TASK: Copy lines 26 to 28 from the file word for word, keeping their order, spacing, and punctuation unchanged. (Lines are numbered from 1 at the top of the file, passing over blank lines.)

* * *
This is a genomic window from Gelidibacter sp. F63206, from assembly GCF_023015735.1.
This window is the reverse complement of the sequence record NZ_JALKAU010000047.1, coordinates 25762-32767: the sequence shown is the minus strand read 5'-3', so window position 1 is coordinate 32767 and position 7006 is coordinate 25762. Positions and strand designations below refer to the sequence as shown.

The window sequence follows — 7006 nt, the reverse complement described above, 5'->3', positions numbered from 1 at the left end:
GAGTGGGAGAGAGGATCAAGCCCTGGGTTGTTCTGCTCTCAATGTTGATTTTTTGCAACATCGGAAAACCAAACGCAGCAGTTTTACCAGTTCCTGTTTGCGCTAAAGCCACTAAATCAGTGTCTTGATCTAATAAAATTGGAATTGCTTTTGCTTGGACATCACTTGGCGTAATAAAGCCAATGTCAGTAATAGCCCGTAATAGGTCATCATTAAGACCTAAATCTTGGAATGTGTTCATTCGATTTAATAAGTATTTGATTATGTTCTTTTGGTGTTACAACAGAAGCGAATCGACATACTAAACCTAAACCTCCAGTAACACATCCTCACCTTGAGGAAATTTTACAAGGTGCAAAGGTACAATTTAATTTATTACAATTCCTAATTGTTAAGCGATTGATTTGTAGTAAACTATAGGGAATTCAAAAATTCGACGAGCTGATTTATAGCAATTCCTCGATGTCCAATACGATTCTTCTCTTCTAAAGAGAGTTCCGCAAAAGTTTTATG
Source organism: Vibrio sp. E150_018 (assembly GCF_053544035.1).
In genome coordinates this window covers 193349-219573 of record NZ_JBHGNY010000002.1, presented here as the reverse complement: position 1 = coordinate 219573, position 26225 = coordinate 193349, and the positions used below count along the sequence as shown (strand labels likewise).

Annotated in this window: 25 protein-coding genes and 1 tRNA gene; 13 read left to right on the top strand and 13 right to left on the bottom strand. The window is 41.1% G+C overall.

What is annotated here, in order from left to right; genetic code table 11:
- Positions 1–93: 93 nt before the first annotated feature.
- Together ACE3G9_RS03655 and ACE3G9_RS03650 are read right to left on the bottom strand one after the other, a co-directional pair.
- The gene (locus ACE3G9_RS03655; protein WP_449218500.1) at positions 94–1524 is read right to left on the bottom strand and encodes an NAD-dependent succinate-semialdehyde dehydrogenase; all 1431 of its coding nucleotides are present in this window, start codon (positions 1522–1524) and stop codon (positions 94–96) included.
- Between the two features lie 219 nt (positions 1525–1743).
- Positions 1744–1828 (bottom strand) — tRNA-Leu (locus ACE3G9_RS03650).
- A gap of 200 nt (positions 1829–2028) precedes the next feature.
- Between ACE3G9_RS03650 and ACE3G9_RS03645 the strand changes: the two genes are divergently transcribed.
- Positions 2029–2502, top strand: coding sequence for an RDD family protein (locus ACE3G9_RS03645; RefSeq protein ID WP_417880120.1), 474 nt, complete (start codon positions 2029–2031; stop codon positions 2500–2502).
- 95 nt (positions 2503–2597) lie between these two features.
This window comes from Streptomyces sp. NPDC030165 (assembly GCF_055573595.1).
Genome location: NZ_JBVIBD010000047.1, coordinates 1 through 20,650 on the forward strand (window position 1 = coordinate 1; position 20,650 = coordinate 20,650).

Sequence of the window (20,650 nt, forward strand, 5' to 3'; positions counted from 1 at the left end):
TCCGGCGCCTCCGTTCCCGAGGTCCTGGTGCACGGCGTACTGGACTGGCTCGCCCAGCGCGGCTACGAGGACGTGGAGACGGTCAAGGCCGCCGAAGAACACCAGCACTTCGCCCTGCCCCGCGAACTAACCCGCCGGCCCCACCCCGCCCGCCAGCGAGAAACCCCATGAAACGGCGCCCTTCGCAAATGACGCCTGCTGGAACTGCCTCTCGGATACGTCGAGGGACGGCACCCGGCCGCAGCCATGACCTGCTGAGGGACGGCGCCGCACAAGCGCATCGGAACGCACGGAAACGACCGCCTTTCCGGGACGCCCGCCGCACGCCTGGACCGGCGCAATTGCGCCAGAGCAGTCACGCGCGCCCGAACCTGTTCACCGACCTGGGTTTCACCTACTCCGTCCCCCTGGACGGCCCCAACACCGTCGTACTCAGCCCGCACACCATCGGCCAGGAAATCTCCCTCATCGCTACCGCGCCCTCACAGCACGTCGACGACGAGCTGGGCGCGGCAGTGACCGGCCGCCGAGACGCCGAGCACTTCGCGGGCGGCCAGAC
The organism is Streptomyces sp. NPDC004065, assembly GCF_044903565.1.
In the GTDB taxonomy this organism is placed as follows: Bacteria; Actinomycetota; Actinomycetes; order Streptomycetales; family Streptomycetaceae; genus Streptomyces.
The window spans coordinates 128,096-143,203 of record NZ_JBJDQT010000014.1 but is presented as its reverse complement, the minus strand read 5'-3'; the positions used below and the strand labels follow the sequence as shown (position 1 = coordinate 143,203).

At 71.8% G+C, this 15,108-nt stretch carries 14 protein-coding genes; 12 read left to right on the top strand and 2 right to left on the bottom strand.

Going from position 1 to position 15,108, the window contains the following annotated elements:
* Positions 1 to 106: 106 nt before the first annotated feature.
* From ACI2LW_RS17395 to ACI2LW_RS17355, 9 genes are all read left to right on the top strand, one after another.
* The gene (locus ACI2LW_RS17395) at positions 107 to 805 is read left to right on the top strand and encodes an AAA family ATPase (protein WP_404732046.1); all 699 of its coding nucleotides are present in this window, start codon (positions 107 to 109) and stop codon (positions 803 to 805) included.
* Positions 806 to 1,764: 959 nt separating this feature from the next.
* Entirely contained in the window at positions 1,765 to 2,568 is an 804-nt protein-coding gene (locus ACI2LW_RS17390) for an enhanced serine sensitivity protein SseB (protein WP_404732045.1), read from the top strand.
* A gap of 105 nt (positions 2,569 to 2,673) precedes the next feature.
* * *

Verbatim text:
Going from position 1 to position 15,108, the window contains the following annotated elements:
* Positions 1 to 106: 106 nt before the first annotated feature.
* From ACI2LW_RS17395 to ACI2LW_RS17355, 9 genes are all read left to right on the top strand, one after another.